The mentally ill man in Bemidji was “furloughed” when he needed costly hospital care in Minneapolis.
A mentally ill inmate was severely beaten in the Beltrami County jail last month — and then abruptly released from custody by a judge so the county would not have to pay his medical bills, according to documents obtained by the Star Tribune.
The judge also failed to ensure that the inmate would be returned to custody — and receive proper psychiatric care — after being released from the Minneapolis hospital where he was treated, according to court officials.
When Theran Stai, 43, was discharged from the hospital about two weeks after the beating, he had to hitchhike 215 miles back to Bemidji, where he has no listed address, according to his sister. He was taken into custody for a mental health commitment hearing and is now receiving treatment at a behavioral health hospital in Bemidji.
The episode has outraged the county’s chief public defender, who said local officials placed budgetary savings before the welfare of a vulnerable adult.
“This was an abuse of power,” said attorney Kristine Kolar. “They had a moral, ethical and legal obligation to take care of this man.”
Beltrami County Judge John Melbye said in an interview that he granted a furlough to Stai after doctors at a Bemidji hospital told jailers Stai had to be transported to the Hennepin County Medical Center in Minneapolis for reconstructive surgery on his broken jaw. Melbye said that a deputy seeking the release order contacted him at home and that he made his decision without reviewing Stai’s criminal and mental health file.
“This is just how we’ve done it in the past,” Melbye said. “It’s irrelevant who’s going to pay the bill, to me. This was about medical necessity.”
But he acknowledged that prisoners like Stai can be transported for medical care without being released from county custody.
Beating on Sept. 10
Under Minnesota law, a jail is responsible for the health care costs of inmates while they are in custody. But in a strategy designed to avoid that obligation, jails can request that a judge grant a “furlough” to an injured or sick prisoner in order to shift expensive treatment costs back to the prisoner’s previous health insurer.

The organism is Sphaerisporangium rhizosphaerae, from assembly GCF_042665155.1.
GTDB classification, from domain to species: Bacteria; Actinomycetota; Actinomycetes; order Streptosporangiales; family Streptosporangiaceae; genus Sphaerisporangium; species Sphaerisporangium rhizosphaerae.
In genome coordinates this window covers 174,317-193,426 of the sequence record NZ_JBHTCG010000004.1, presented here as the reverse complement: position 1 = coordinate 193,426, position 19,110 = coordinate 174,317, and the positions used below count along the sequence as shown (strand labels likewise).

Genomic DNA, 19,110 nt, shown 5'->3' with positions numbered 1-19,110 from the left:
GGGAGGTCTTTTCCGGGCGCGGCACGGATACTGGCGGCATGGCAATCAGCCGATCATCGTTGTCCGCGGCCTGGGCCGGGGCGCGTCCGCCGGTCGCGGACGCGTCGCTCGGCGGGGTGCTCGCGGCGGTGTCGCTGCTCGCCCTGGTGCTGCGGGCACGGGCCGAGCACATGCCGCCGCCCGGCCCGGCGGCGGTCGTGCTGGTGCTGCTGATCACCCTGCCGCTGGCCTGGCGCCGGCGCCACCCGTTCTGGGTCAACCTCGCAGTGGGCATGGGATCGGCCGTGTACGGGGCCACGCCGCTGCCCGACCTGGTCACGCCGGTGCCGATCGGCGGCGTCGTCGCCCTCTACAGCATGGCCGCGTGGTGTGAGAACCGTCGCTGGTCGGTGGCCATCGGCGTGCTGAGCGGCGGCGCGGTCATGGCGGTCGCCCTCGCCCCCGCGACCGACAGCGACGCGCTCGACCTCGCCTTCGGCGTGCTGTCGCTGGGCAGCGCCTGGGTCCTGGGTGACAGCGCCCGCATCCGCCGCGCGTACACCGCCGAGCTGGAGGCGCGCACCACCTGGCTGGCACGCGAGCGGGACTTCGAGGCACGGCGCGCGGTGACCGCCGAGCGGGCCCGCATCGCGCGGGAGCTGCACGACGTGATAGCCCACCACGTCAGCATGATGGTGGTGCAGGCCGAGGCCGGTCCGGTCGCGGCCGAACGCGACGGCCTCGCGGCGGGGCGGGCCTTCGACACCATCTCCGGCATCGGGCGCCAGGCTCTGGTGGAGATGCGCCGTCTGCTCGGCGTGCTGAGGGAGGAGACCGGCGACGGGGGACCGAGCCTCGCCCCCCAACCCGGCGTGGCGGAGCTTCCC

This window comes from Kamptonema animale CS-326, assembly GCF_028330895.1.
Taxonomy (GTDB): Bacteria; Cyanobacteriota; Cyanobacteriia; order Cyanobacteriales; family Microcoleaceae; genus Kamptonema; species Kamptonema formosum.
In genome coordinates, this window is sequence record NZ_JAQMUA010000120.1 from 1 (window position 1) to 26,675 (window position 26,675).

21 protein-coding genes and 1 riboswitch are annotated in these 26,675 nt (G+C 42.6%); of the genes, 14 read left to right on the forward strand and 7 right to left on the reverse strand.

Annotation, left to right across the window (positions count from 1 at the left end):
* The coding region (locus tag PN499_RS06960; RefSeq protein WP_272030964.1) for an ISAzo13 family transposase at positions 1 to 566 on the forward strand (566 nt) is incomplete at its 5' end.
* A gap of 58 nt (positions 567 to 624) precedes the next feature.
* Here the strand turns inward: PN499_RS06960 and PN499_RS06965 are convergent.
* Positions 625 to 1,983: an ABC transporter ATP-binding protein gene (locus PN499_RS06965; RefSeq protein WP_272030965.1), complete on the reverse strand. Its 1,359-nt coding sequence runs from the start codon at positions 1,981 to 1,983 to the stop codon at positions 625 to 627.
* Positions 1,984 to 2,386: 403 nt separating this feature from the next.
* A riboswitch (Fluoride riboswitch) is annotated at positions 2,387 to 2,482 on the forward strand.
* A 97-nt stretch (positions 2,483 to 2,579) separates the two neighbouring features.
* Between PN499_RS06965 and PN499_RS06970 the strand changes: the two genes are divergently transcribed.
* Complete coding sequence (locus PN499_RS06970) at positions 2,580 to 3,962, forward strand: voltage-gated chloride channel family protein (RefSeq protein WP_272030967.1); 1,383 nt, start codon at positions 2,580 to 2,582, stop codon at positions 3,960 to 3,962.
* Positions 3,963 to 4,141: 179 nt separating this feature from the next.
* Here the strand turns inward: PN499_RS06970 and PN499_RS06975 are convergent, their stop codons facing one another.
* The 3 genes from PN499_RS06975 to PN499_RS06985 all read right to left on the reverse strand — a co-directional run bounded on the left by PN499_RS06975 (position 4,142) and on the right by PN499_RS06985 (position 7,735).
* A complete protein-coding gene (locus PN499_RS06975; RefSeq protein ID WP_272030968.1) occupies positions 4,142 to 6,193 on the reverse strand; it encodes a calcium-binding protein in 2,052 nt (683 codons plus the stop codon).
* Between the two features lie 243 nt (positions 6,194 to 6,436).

Stai was injured on Sept. 10 while being held in the general population section of the jail. No jail videos recorded the assault, although inmates with mental illness typically are held in areas where they can be closely monitored.
Melbye admitted that he made the furlough decision based on extremely limited information and acknowledged that he didn’t review Stai’s recent court records “because more red tape could slow it down.” He said he was “not certain” that Stai could be classified as a vulnerable adult, despite his mental illness.
Melbye also said that at the time, he didn’t consider Stai a public safety risk because, he said, Stai had been jailed on a misdemeanor charge.
“If it was a felony offense, I would’ve looked at it a little longer,” he said.
But records and interviews show that Stai was jailed on a felony drug charge and that he couldn’t make his $30,000 bail because another judge had put stringent conditions on his release.
Additionally, Stai has a long criminal history that included felony domestic violence, terroristic threats and assault. Two years earlier, court records show, Melbye had presided over Stai’s domestic abuse case, which involved particularly violent events.
Melbye, who never practiced law in a courtroom before running for county judge, has been on the bench for seven years and said he’s granted furloughs “a half-dozen to a dozen times.”
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